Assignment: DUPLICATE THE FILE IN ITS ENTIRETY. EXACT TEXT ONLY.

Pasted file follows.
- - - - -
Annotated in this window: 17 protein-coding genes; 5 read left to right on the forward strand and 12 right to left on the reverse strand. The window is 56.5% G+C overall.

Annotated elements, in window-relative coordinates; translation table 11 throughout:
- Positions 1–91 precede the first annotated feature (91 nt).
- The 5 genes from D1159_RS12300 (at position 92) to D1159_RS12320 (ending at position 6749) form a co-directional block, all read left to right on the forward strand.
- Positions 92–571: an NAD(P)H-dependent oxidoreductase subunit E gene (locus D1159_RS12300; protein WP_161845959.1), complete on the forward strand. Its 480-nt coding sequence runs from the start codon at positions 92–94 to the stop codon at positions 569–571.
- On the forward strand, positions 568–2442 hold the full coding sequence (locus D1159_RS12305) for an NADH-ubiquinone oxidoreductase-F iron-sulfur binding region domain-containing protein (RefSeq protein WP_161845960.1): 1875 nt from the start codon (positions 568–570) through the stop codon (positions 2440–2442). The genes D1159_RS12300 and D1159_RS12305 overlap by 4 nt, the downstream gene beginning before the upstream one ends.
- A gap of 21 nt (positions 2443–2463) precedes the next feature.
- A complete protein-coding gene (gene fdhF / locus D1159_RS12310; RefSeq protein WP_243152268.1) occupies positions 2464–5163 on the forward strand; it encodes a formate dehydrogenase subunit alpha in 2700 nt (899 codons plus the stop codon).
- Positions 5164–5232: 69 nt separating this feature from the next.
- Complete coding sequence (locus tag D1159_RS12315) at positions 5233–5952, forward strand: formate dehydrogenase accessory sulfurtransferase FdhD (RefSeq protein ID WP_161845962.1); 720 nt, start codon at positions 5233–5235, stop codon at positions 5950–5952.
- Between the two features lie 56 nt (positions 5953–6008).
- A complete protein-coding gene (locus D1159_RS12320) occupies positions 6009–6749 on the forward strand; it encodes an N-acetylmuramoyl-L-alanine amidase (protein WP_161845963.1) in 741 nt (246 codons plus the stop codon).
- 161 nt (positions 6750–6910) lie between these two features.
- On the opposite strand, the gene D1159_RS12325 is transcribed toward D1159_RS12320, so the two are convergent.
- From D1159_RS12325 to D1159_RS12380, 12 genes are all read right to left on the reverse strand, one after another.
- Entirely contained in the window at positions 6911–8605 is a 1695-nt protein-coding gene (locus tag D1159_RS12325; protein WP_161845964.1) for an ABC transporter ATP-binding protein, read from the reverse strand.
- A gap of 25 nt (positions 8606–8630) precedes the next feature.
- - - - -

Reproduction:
Annotated in this window: 17 protein-coding genes; 5 read left to right on the forward strand and 12 right to left on the reverse strand. The window is 56.5% G+C overall.

Annotated elements, in window-relative coordinates; translation table 11 throughout:
- Positions 1–91 precede the first annotated feature (91 nt).
- The 5 genes from D1159_RS12300 (at position 92) to D1159_RS12320 (ending at position 6749) form a co-directional block, all read left to right on the forward strand.
- Positions 92–571: an NAD(P)H-dependent oxidoreductase subunit E gene (locus D1159_RS12300; protein WP_161845959.1), complete on the forward strand. Its 480-nt coding sequence runs from the start codon at positions 92–94 to the stop codon at positions 569–571.
- On the forward strand, positions 568–2442 hold the full coding sequence (locus D1159_RS12305) for an NADH-ubiquinone oxidoreductase-F iron-sulfur binding region domain-containing protein (RefSeq protein WP_161845960.1): 1875 nt from the start codon (positions 568–570) through the stop codon (positions 2440–2442). The genes D1159_RS12300 and D1159_RS12305 overlap by 4 nt, the downstream gene beginning before the upstream one ends.
- A gap of 21 nt (positions 2443–2463) precedes the next feature.
- A complete protein-coding gene (gene fdhF / locus D1159_RS12310; RefSeq protein WP_243152268.1) occupies positions 2464–5163 on the forward strand; it encodes a formate dehydrogenase subunit alpha in 2700 nt (899 codons plus the stop codon).
- Positions 5164–5232: 69 nt separating this feature from the next.
- Complete coding sequence (locus tag D1159_RS12315) at positions 5233–5952, forward strand: formate dehydrogenase accessory sulfurtransferase FdhD (RefSeq protein ID WP_161845962.1); 720 nt, start codon at positions 5233–5235, stop codon at positions 5950–5952.
- Between the two features lie 56 nt (positions 5953–6008).
- A complete protein-coding gene (locus D1159_RS12320) occupies positions 6009–6749 on the forward strand; it encodes an N-acetylmuramoyl-L-alanine amidase (protein WP_161845963.1) in 741 nt (246 codons plus the stop codon).
- 161 nt (positions 6750–6910) lie between these two features.
- On the opposite strand, the gene D1159_RS12325 is transcribed toward D1159_RS12320, so the two are convergent.
- From D1159_RS12325 to D1159_RS12380, 12 genes are all read right to left on the reverse strand, one after another.
- Entirely contained in the window at positions 6911–8605 is a 1695-nt protein-coding gene (locus tag D1159_RS12325; protein WP_161845964.1) for an ABC transporter ATP-binding protein, read from the reverse strand.
- A gap of 25 nt (positions 8606–8630) precedes the next feature.